The other cohost, Mike Johnson, has spoken very highly of it. This is a struggle that a lot have, don’t they, Geoff?
[Geoff Belknap] They sure do. I think everybody comes to a data lake with this idea of, “Aw, this is going to be a great way to either save money because I’m not going to put data directly into my primary detection engineering or processing system.” Or, “I just know that this log data might be valuable, and I’m just going to hang onto it.” And congratulations, you’ve not become a hoarder.
And now the secret is it’s really easy, we’ve all done it. You can shove all the papers off your desk and into a drawer, close that drawer and forget about it. You’re like, “Oh, good job, me. I’ve really taken care of that problem.” But the challenge is getting value out of that. So, getting value out of that means you have to be a little bit thoughtful about how you get all this data into your data lake so that you can do some really great stuff with it.
[David Spark] So, Matt, the idea of just putting data somewhere, pretty much anyone can do that. But what is that little hook that we’re missing between putting data somewhere and making it usable? What is that little magic sauce we’re missing?
[Matt Tharp] Yeah, so I think there’s a couple things. One, it’s to the point you got to keep the end in mind. What are you going to do with that data? And then making sure that the data when it’s coming into the system already conforms to what it is you want to do with it. Things like normalization, things like flattening so that you can make it accessible and structuring it.
Putting it into a schema. Those are the types of things that make the difference.
[David Spark] Let me pause you right there for a second because I want to reference the genie wish thing. I think a lot of people don’t have that vision of what is the format I need to do with this.
[Matt Tharp] Yeah. So, one, I think the big thing is you’re putting it into a Sequel data lake. So, when you put it into a data lake like that, what you want to do is make sure that it’s going to be accessible again, that you can query it, that you can use it easily. Big things then are making sure you flatten out whatever structure you put in there.
Often times the general strategy to a data lake is sort of like you were saying, Geoff, is you just dump the papers in. Well, but if you don’t sort the papers before you dump them into your data lake, you end up with that data swamp instead of a data lake.
[David Spark] Can you give us a quick example of flattening? Because I remember Mike Johnson mentioned something to the fact that time code information from Europe comes in differently than from the US. And then that…once you normalize that or I would guess flatten it… Is that kind of the same thing?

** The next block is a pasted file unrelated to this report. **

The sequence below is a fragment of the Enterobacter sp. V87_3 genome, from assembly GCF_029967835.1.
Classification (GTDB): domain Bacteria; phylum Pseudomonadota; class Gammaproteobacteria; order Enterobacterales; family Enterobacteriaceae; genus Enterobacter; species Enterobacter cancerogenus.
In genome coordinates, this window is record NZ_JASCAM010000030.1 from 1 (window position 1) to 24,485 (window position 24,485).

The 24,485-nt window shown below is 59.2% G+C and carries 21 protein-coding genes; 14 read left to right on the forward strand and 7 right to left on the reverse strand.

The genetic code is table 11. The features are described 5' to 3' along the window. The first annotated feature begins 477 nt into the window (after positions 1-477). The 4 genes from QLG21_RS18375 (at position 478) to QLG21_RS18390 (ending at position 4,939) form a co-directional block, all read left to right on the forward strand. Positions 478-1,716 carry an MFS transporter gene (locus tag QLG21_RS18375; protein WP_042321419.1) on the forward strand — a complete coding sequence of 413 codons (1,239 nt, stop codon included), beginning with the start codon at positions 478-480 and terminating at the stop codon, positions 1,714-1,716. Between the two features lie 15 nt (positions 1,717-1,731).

Normalize and flatten? Then that makes it more usable. Go ahead.
[Matt Tharp] Yeah, it certainly does make it more usable. I would separate those two things. That process is normalization. We are taking it, and we are standardizing it on something. That way it’s usable. The flattening I think is taking a look at the data and saying, “Okay, but I’m going to use these fields from this deeply nested JSON a lot.
So, let’s put them up where I can get them for an analyst or for an auditor so that they can use them instead of chaining all their searches together.”
What’s the optimal approach?
[David Spark] Shawn Bowen of World Kinect Corporation said, “We need to look at making OCSF,” which if Open Cyber Security Schema Framework, “a more pertinent standard and use throughout. Similar to .mp3s being a highly portable open standard format.” And Chance Daniels said, “Right now the solution is piecemeal.
First organization to solve this elegantly is going to 10x their market cap.” Now, I’m going to throw this to you. I think this is exactly what Comcast DataBee is trying to do. You want to be the one that solves this and 10x your market cap, right?
[Matt Tharp] Yeah, that’d be something, wouldn’t it?
[David Spark] Yes. All right. So, this standardizing format… Because the whole concept of the data lake is, “Give it to me in anything, and I’ll deal with it,” kind of a thing. But it doesn’t always work that way, does it?
[Matt Tharp] It makes it very difficult to use it on the output side. Like yeah, you got it in. Sort of to your point, Geoff, is now I’ve become a hoarder. I’ve got the data, but how do I ever do anything with it. That’s the part. OCSF I think does help a lot there. It’s an opportunity to say, “Well, you know what?
All these different pieces when they come in, they should land in this place regardless of the tool, regardless of whatever.” And one of the other benefits of OCSF is the ability to say, “I don’t care whether what you’re giving me is device inventory info. I don’t care if what you’re giving me is compliance data.